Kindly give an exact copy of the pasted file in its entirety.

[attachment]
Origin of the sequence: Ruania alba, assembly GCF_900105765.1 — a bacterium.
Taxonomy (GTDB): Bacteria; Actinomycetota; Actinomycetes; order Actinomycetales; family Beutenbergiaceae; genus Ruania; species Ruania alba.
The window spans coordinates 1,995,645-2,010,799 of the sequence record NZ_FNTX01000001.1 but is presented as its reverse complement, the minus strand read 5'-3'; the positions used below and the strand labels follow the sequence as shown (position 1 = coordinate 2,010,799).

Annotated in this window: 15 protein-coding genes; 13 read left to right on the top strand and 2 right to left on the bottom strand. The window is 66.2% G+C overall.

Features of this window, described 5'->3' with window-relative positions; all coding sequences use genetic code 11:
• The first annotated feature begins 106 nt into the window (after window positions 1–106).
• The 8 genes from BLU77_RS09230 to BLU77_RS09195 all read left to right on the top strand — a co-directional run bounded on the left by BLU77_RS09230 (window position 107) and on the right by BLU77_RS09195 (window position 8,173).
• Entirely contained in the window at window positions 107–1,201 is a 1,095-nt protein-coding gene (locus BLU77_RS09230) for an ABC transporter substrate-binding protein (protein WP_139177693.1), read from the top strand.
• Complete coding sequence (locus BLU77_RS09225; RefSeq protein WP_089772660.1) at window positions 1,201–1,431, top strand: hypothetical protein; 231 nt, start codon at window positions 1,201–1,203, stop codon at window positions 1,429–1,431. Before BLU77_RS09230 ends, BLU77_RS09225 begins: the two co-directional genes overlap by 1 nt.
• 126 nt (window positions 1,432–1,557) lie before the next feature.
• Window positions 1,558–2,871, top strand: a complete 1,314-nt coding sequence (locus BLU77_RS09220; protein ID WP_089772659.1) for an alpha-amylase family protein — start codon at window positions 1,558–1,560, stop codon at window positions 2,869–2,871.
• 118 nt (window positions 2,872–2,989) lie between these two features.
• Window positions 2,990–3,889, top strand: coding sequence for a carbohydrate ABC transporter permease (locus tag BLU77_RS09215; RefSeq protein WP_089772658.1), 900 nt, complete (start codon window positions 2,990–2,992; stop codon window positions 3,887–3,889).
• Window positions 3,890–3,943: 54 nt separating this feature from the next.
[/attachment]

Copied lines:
Origin of the sequence: Ruania alba, assembly GCF_900105765.1 — a bacterium.
Taxonomy (GTDB): Bacteria; Actinomycetota; Actinomycetes; order Actinomycetales; family Beutenbergiaceae; genus Ruania; species Ruania alba.
The window spans coordinates 1,995,645-2,010,799 of the sequence record NZ_FNTX01000001.1 but is presented as its reverse complement, the minus strand read 5'-3'; the positions used below and the strand labels follow the sequence as shown (position 1 = coordinate 2,010,799).

Annotated in this window: 15 protein-coding genes; 13 read left to right on the top strand and 2 right to left on the bottom strand. The window is 66.2% G+C overall.

Features of this window, described 5'->3' with window-relative positions; all coding sequences use genetic code 11:
• The first annotated feature begins 106 nt into the window (after window positions 1–106).
• The 8 genes from BLU77_RS09230 to BLU77_RS09195 all read left to right on the top strand — a co-directional run bounded on the left by BLU77_RS09230 (window position 107) and on the right by BLU77_RS09195 (window position 8,173).
• Entirely contained in the window at window positions 107–1,201 is a 1,095-nt protein-coding gene (locus BLU77_RS09230) for an ABC transporter substrate-binding protein (protein WP_139177693.1), read from the top strand.
• Complete coding sequence (locus BLU77_RS09225; RefSeq protein WP_089772660.1) at window positions 1,201–1,431, top strand: hypothetical protein; 231 nt, start codon at window positions 1,201–1,203, stop codon at window positions 1,429–1,431. Before BLU77_RS09230 ends, BLU77_RS09225 begins: the two co-directional genes overlap by 1 nt.
• 126 nt (window positions 1,432–1,557) lie before the next feature.
• Window positions 1,558–2,871, top strand: a complete 1,314-nt coding sequence (locus BLU77_RS09220; protein ID WP_089772659.1) for an alpha-amylase family protein — start codon at window positions 1,558–1,560, stop codon at window positions 2,869–2,871.
• 118 nt (window positions 2,872–2,989) lie between these two features.
• Window positions 2,990–3,889, top strand: coding sequence for a carbohydrate ABC transporter permease (locus tag BLU77_RS09215; RefSeq protein WP_089772658.1), 900 nt, complete (start codon window positions 2,990–2,992; stop codon window positions 3,887–3,889).
• Window positions 3,890–3,943: 54 nt separating this feature from the next.